Transporting Regulated Medical Wastes for Disposal: What is the right choice?

Transporting Regulated Medical Wastes for Disposal

Did you know that there are different methods of transporting regulated medical wastes for disposal: mail-back programs and pick-up services? For some customers, mail-back is the more practical and economical option; where for others, pick-up service makes more sense. There are several factors that go into determining which option is the best. The most common include:

  • Regulatory considerations
  • Types and volumes of regulated wastes
  • Pick-up service contracts
  • Cost of transport

Regulatory Considerations

Both state and federal regulations can be among the largest determining factors in the decision of whether to use mail-back systems or pick-up service for the transport and disposal of regulated wastes for your facility. Regulations define the following:

  • Type of wastes that can be transported via mail
  • What category of generator may utilize mail-back systems
  • How wastes must be packaged and labeled
  • mount of time waste can be stored prior to disposal

USPS

The United States Postal Service (USPS) regulates what can and cannot be sent through the mail as well as how it must be packaged for mailing. For example, if your medical waste falls into one of the types of regulated medical waste (RMW) that is not allowed by USPS, e.g., body parts, liquid wastes, or Category A infectious wastes; or, if your RMW is not packaged, marked, labeled, and documented per USPS regulations, it cannot be sent via the mail. Therefore, if you decide to utilize a mail-back system for transport and disposal of your RMW, you will need to be sure you comply with all USPS as well as state regulations.

DOT

The Department of Transportation (DOT) regulates the transporting regulated medical wastes via highways, waterways, and air travel. Therefore, if you decide to use a pick-up service for transport and disposal of your waste, you must follow DOT, as well as state regulations for waste classification and packaging for transport. DOT also requires specific training for all those employees involved in packaging regulated wastes for transport as well as those responsible for filling out the required shipping papers.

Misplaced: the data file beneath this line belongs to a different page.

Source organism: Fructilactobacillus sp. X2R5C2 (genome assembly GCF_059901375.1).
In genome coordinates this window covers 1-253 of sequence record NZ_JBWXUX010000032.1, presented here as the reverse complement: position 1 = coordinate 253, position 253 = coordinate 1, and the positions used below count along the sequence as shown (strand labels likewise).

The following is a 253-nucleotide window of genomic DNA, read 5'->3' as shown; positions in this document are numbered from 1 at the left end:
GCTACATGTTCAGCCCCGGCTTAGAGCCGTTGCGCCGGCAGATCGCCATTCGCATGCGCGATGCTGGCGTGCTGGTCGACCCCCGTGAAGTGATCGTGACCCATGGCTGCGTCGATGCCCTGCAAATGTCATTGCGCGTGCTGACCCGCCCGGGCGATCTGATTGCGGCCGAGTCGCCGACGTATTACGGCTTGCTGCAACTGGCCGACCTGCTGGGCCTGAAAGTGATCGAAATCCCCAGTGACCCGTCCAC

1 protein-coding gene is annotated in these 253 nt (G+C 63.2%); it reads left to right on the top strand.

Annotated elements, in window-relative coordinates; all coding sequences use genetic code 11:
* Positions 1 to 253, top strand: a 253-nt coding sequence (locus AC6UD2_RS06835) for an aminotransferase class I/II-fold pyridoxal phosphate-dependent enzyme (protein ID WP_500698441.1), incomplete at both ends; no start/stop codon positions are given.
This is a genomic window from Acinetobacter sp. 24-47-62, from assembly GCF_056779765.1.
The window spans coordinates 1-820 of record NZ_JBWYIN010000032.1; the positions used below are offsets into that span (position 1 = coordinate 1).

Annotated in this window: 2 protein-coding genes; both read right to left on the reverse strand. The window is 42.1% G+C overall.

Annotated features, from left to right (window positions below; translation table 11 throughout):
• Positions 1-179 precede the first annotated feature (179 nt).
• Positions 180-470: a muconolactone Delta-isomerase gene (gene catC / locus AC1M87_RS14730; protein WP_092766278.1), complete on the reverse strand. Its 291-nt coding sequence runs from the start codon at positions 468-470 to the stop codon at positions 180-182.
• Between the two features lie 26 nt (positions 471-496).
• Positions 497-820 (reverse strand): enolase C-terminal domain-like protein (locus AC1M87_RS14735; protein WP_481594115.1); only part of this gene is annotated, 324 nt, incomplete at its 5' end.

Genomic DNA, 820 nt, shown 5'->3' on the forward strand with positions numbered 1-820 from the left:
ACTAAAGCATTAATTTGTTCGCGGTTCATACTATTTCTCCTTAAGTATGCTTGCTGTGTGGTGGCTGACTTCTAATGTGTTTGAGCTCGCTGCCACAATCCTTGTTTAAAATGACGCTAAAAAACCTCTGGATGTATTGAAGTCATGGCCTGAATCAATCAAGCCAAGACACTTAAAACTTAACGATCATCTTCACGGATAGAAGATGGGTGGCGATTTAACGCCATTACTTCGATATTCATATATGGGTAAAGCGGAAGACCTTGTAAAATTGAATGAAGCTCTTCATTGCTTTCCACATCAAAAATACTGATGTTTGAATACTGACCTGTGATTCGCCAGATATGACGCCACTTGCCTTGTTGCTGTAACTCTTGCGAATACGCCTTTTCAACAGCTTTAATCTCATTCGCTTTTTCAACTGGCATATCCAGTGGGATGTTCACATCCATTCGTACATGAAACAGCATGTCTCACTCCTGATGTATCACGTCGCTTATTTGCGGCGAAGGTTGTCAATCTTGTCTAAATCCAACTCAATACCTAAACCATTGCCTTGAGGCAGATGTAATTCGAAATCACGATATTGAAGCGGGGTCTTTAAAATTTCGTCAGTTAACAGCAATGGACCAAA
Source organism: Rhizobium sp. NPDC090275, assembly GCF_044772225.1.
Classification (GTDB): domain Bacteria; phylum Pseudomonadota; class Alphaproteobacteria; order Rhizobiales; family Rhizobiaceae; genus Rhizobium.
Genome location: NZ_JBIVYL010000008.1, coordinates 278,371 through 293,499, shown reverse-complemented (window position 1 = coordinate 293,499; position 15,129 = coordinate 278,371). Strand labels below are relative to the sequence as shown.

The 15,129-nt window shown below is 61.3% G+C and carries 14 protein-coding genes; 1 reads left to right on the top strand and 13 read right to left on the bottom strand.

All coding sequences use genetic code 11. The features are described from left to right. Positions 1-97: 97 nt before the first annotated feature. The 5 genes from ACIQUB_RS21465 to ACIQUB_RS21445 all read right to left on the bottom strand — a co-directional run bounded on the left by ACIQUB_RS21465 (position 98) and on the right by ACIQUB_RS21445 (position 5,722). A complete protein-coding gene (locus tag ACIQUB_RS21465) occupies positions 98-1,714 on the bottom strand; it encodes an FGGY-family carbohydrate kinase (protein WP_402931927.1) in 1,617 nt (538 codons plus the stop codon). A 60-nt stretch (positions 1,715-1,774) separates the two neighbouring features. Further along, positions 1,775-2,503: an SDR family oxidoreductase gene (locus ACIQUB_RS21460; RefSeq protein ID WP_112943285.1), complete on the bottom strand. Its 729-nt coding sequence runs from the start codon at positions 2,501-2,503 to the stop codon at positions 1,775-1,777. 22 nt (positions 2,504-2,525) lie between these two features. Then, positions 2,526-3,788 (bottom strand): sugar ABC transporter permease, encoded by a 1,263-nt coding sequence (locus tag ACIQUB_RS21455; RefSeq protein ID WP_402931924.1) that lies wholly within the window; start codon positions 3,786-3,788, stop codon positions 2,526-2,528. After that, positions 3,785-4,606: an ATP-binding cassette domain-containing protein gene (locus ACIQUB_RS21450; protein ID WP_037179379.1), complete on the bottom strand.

Individual States

Even though USPS and DOT are federal regulatory agencies that reach across state lines, state-specific regulations, such as the following, can also govern the transport of regulated wastes:

  • A state may limit what is transported via USPS.
  • Some states may limit the amount of regulated waste shipped through the mail, limiting mail-back use to small quantity generators.
  • States may require specific labeling on sharps containers or transport boxes.
  • States may limit the time a generator can store regulated wastes prior to transport. Generators may find using a monthly pick-up option helps them stay in compliance with these storage time limits.

Type and Volume of Waste Generated

Another factor used to determine the use of mail-back versus pick-up is the type and volume of waste generated. If your facility generates a large volume of RMW or a waste type that cannot be mailed, e.g., body parts, then your option would be a pick-up service. However, if you generate smaller volumes of RMW, pharmaceuticals, or universal wastes, for example, then a mail-back system may be your best choice. Lastly, no regulations require you to utilize a single transport option for all waste streams. So, when you consider the type and amount of waste generated and the associated cost of transportation and disposal, you will likely reach a decision to implement a blended program of both pick-up service and mail-back systems.